[Viewpoint] It’s the communication, stupid!A man received a phone call in his office. He said, “Thank you, but I am unable to travel there.” The person at the other end of the line was puzzled, but he hung up the phone. The phone rang repeatedly in the office for several days, but he did not answer. It was in 1965, and the call was from Sweden informing Professor Richard Feynman that he had been chosen as the recipient of the Nobel Prize in Physics.
The Royal Swedish Academy of Sciences requested his attendance at the award ceremony, but Feynman, who was known for his stubborn and eccentric character, refused to answer the phone. He did not want to attend the ceremony because it would mean sparing his valuable time for research.
What would you do if you are the person in charge of persuading Feynman on behalf of the Nobel Foundation? Would you continue to call and solicit or even make a vain promise to send a supersonic jet? Or would you give up persuading the eccentric scientist?
The problem was solved by the wife. Mrs. Feynman simply told her husband, buried in research in his lab, “What should we do now? Newspapers and television reporters would all gather in front of our house to interview the scholar who turned down the Nobel Prize. You won’t be able to concentrate on your research. They would stay around for days!” Feynman then changed his mind and decided to accept the honor in person, and both the foundation and the professor were satisfied with the outcome.
Communication is the process of finding a middle ground that both parties find agreeable through persuasion. Communication has been the topic of discussion in politics, economy, society and culture. However, communication is often misunderstood as “conveying my opinion and will to others.” So a lack of communication is considered to be failing to deliver what you think.
An experiment showed a surprising result. A person who sends a message would only convey 50 percent of what he intended to say even if he makes an extra effort to make himself clear. The listener only understands 35 percent of the message. So 50 percent of the message is lost from the sender’s side, and 15 percent of the message is not processed on the recipient’s side. The delivered message can be different from what the speaker originally intended to say.
Many political agendas, corporate announcements and arguments of social groups have conveyed only 50 percent of their messages, and the people have only understood 35 percent. It is hard to convey your opinion, but that’s not the end of the problem. Communication is not complete until the message is understood and accepted. The key of communicating is accommodating each other. As Feynman’s case demonstrates, communication is based on making accommodations that both sides can agree upon.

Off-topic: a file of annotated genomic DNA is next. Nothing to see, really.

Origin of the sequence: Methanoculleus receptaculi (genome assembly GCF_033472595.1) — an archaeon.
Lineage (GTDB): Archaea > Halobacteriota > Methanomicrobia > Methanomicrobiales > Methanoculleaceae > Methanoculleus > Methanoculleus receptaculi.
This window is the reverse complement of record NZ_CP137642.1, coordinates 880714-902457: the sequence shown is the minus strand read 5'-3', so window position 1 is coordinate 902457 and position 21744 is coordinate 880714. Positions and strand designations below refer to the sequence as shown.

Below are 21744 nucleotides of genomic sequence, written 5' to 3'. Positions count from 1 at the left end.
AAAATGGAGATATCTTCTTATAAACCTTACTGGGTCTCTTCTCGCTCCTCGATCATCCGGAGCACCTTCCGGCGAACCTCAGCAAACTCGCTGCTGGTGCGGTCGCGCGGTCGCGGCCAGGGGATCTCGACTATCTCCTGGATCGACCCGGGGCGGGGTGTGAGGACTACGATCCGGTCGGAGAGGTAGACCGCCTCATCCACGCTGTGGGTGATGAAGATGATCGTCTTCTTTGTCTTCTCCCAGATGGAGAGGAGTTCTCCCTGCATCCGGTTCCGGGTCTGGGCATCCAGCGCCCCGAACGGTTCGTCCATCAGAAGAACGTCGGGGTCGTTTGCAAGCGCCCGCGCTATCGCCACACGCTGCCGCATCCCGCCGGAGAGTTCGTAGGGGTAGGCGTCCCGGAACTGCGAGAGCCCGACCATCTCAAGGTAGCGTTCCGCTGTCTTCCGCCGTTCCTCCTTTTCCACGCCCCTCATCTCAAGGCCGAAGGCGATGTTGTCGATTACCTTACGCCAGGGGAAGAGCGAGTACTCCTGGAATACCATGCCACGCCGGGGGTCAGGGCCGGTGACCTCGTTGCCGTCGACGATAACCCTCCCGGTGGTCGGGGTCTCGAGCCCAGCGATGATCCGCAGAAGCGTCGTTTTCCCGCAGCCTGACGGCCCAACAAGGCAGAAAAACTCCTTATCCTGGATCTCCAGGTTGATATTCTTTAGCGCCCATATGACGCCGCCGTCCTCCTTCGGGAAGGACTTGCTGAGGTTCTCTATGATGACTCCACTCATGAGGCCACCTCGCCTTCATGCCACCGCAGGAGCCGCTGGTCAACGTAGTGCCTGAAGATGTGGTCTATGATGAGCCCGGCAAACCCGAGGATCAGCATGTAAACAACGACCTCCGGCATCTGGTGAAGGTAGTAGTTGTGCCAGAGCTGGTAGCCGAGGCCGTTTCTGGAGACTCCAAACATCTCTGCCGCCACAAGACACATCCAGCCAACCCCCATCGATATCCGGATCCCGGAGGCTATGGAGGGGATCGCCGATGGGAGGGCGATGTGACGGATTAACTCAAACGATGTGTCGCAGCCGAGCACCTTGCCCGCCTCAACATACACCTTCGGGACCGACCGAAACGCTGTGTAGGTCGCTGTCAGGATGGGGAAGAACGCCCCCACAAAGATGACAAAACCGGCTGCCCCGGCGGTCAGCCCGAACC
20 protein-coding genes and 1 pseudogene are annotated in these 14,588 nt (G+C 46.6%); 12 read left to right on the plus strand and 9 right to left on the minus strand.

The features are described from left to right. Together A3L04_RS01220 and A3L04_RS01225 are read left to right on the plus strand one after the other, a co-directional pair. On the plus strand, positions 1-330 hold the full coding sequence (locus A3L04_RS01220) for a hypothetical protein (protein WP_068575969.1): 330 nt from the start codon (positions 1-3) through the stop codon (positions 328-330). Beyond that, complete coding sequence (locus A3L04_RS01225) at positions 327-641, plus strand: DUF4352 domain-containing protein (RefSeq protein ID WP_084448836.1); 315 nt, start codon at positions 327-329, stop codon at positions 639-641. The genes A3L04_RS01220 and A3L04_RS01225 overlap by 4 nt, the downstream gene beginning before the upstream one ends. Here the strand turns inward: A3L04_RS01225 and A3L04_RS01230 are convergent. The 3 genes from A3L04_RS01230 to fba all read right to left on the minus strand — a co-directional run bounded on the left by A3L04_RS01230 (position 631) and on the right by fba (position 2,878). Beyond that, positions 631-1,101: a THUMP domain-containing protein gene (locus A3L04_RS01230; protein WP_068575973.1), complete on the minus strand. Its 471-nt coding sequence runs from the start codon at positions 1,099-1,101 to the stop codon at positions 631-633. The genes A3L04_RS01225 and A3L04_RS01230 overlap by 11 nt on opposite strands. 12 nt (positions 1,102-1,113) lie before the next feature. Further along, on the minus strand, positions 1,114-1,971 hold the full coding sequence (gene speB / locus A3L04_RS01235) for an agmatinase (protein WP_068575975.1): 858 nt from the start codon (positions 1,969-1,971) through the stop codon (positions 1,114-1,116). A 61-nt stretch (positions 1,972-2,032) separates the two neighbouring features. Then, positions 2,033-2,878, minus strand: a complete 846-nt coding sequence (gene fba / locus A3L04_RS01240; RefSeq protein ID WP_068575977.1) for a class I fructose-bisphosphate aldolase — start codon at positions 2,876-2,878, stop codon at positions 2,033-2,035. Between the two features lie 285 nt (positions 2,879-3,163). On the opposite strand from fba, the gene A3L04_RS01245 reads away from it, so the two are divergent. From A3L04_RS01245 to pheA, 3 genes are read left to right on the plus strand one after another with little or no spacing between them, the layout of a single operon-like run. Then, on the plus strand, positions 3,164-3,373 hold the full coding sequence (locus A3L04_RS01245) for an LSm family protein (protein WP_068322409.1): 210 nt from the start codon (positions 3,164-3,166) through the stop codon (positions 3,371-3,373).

A few days ago, a revision of the Distribution Industry Development Act, which contains regulations on “super supermarkets,” or SMMs, was announced. However, it took seven months for the ruling and opposition parties to process the bill that had been drafted in April, and over 200 SSMs sprang up. They are all over the place now, and there has been much media coverage on the anger and frustration of merchants in traditional markets and of small shop owners.
I don’t feel assured that the bill has been finally processed. The hope is already dashed, and only an uncomfortable future awaits small business owners. Politics demands highly advanced communication skills to address various parties.
Corporate giants might criticize the move as a paternalistic policy, but officials should have sought a solution both parties find acceptable.
But it’s not too late. We should start looking for solutions and ideas to give hope to traditional markets and mom-and-pop shops. In October, the Sinjeong Market in Ulsan was chosen as the best of the 1,500 markets in the country and received a presidential award. There are eight super supermarkets within a 5-kilometer (3.1-mile) radius of the Sinjeong Market. However, the merchants are working together to create a busy, bustling marketplace, establishing a college for merchants with help from the Agency for Traditional Market Administration.
Neighborhood markets should be a cultural brand. Smaller traders and manufacturers also need protection. Let’s hope for a law that encourages mutual cooperation and growth. Let’s not give up here. If politicians really work for the people, they need to think hard. If we fail to communicate, we will all suffer. It is not an issue limited to traditional markets. It applies to all of us.
*The writer is CEO of the UCO Marketing Group.
By Yoo Jae-ha